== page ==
The Australian labour market is stabilising, judging by the ANZ Jobs Ads survey for July. Welcome as this is, the steadying is at very low levels.
While suffering its 15th monthly fall, the 1.7% drop in newspaper and online job ads was the lowest this year and a discernible slowing can be seen.
The survey showed that the number of jobs advertised in major metropolitan newspapers and on the internet fell by 1.7% in July to a weekly average of 125,207 per week. “This follows a fall of 6.7% in June. The total number of job advertisements in July was 51.9% lower than 12 months earlier,” the ANZ reported.
For second month, newspaper job ads did better than online, according to the ANZ survey. “The number of job advertisements in major metropolitan newspapers decreased by 0.4% in July to an average of 8,162 per week.
“This follows a 0.9% rise in June. Newspaper advertisements are now 48.4% lower than in July 2008. In trend terms, the number of newspaper job advertisements fell by 1.2% in July to be 51.4% lower than a year ago.”
The ANZ jobs news came as the latest survey of manufacturing activity showed another contraction, but for the third month in a row it was a smaller one than in the previous month.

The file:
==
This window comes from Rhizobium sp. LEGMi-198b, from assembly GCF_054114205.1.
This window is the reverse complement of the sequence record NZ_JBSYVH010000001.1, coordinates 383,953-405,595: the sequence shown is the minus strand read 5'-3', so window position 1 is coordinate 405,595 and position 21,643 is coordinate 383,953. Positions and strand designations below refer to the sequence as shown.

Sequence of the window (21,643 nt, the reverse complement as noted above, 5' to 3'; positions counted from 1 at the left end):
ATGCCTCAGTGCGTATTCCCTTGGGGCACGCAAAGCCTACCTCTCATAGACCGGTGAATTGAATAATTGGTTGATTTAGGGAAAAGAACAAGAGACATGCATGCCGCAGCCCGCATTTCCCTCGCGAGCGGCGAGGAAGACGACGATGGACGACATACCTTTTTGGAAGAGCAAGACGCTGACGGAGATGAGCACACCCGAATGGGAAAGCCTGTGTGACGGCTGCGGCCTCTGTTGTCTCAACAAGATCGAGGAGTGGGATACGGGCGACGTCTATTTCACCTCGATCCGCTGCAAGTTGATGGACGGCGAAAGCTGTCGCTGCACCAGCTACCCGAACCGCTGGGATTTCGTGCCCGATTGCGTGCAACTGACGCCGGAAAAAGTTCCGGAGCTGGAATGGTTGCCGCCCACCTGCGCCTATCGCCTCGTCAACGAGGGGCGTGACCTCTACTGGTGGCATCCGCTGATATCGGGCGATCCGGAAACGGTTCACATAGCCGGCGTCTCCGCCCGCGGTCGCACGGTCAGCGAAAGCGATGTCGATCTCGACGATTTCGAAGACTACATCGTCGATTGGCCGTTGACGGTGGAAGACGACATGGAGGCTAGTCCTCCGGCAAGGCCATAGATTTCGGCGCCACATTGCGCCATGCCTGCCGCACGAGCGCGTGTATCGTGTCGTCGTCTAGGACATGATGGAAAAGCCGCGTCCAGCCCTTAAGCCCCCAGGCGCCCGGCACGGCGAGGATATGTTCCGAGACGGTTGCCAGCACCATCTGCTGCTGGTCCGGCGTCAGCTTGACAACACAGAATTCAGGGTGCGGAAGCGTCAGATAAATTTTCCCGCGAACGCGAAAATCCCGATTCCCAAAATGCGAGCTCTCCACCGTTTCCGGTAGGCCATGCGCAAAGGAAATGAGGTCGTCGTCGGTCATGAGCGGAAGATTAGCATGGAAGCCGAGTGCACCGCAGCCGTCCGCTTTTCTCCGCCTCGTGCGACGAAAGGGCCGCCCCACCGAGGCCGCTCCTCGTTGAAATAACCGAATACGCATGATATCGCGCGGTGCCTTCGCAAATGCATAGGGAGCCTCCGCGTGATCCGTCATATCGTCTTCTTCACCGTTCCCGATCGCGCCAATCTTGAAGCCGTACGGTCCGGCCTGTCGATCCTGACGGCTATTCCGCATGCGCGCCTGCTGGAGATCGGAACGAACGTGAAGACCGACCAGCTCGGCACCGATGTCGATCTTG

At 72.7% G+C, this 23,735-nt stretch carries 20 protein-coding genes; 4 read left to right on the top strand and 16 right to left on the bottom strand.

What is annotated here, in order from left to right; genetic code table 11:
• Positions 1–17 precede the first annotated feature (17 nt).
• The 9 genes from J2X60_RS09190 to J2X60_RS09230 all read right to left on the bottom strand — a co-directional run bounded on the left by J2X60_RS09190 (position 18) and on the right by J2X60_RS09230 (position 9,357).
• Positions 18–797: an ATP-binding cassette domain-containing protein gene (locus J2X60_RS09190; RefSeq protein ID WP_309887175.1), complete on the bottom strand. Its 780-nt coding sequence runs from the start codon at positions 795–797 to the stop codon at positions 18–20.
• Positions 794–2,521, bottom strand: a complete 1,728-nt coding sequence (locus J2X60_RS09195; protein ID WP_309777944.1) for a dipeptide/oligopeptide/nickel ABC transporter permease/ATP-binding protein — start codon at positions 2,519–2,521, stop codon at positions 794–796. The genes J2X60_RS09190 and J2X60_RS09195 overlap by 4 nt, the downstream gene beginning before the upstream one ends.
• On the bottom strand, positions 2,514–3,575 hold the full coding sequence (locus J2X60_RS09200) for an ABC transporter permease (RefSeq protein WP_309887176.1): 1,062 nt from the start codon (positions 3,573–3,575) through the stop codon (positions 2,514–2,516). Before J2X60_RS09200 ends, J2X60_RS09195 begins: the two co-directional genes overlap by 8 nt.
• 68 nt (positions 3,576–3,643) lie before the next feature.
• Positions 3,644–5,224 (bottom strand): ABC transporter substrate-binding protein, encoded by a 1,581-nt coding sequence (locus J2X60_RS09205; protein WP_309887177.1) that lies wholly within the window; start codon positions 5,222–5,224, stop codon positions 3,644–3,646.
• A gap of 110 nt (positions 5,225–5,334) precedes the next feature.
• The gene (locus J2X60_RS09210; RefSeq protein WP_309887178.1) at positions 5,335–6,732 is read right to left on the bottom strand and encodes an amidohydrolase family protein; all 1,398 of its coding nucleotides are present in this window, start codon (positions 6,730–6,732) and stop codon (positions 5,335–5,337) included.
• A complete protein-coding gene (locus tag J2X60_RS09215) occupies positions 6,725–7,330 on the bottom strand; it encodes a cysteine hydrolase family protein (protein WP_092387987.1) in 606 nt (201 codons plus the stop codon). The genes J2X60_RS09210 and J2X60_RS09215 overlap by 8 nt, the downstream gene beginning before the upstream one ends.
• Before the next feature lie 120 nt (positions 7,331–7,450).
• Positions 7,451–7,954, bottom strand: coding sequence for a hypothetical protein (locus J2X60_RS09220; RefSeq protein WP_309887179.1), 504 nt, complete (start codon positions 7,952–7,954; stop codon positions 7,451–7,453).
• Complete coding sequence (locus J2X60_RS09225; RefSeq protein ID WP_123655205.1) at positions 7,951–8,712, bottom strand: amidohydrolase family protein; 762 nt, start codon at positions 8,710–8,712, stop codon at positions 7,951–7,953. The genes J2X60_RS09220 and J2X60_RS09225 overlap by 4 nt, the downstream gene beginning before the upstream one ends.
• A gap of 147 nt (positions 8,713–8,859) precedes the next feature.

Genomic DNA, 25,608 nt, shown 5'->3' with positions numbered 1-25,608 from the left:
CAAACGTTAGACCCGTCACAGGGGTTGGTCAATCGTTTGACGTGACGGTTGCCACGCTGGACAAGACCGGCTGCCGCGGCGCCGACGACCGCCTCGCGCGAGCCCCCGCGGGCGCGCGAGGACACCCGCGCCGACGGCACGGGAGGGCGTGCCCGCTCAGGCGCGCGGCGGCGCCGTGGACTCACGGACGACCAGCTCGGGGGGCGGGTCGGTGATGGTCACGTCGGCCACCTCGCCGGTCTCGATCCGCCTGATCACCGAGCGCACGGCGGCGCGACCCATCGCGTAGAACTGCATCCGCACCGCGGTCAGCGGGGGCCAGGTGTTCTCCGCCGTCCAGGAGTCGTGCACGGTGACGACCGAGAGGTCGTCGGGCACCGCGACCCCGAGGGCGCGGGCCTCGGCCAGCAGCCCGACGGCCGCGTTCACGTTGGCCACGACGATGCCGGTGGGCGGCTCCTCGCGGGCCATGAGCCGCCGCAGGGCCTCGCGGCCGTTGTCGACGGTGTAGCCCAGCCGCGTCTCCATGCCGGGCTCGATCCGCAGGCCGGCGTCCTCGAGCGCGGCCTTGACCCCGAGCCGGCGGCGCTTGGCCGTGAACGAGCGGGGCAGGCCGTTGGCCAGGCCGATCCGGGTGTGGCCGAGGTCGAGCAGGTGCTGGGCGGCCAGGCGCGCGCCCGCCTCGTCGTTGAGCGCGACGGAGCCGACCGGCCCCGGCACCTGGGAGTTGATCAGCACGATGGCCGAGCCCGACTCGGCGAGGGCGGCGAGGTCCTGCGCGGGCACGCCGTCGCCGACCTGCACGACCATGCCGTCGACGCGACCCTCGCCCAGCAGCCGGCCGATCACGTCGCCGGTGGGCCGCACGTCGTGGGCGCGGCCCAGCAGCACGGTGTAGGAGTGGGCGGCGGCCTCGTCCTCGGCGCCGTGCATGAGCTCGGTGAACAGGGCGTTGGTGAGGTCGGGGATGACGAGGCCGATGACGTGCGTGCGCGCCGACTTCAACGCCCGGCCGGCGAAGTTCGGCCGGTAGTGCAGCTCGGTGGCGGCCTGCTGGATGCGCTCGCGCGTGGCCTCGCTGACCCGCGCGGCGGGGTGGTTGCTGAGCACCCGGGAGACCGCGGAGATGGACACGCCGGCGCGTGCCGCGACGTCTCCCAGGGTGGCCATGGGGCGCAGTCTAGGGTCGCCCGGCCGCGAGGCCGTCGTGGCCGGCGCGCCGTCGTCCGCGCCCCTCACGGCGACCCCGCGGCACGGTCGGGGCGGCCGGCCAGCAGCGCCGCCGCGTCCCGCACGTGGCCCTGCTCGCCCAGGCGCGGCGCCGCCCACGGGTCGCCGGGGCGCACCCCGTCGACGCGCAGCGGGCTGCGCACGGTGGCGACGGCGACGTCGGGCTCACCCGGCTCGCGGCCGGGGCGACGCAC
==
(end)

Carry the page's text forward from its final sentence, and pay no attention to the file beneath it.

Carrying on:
The Performance of Manufacturing Index ‘rushed’ 6.1 points high to 44.5, its highest level for 10 months and further evidence that the sector is on the improve, despite the exaggerated union claims recently that manufacturing would suffer more job losses and pain.
Taken together, along with the continuing strength in building approvals and solid housing credit growth in recent months, the figures will help the Reserve Bank board meeting keep interest rates steady at tomorrow’s meeting.
But the board could soften its bias towards a rate easing and reveal a more neutral or pro-tightening line, as suggested by Macquarie Bank strategist Rory Robertson this morning: “The RBA Board tomorrow will leave its cash rate unchanged at 3% for the fourth-straight month. Policy probably will remain on-hold well into 2010, unless full-time employment starts trending up noticeably in the meantime,” he wrote.
“The main change in the RBA’s policy statement tomorrow presumably will be the advertised shift to a weak tightening bias, dropping the easing focus that featured in both the July policy statement”.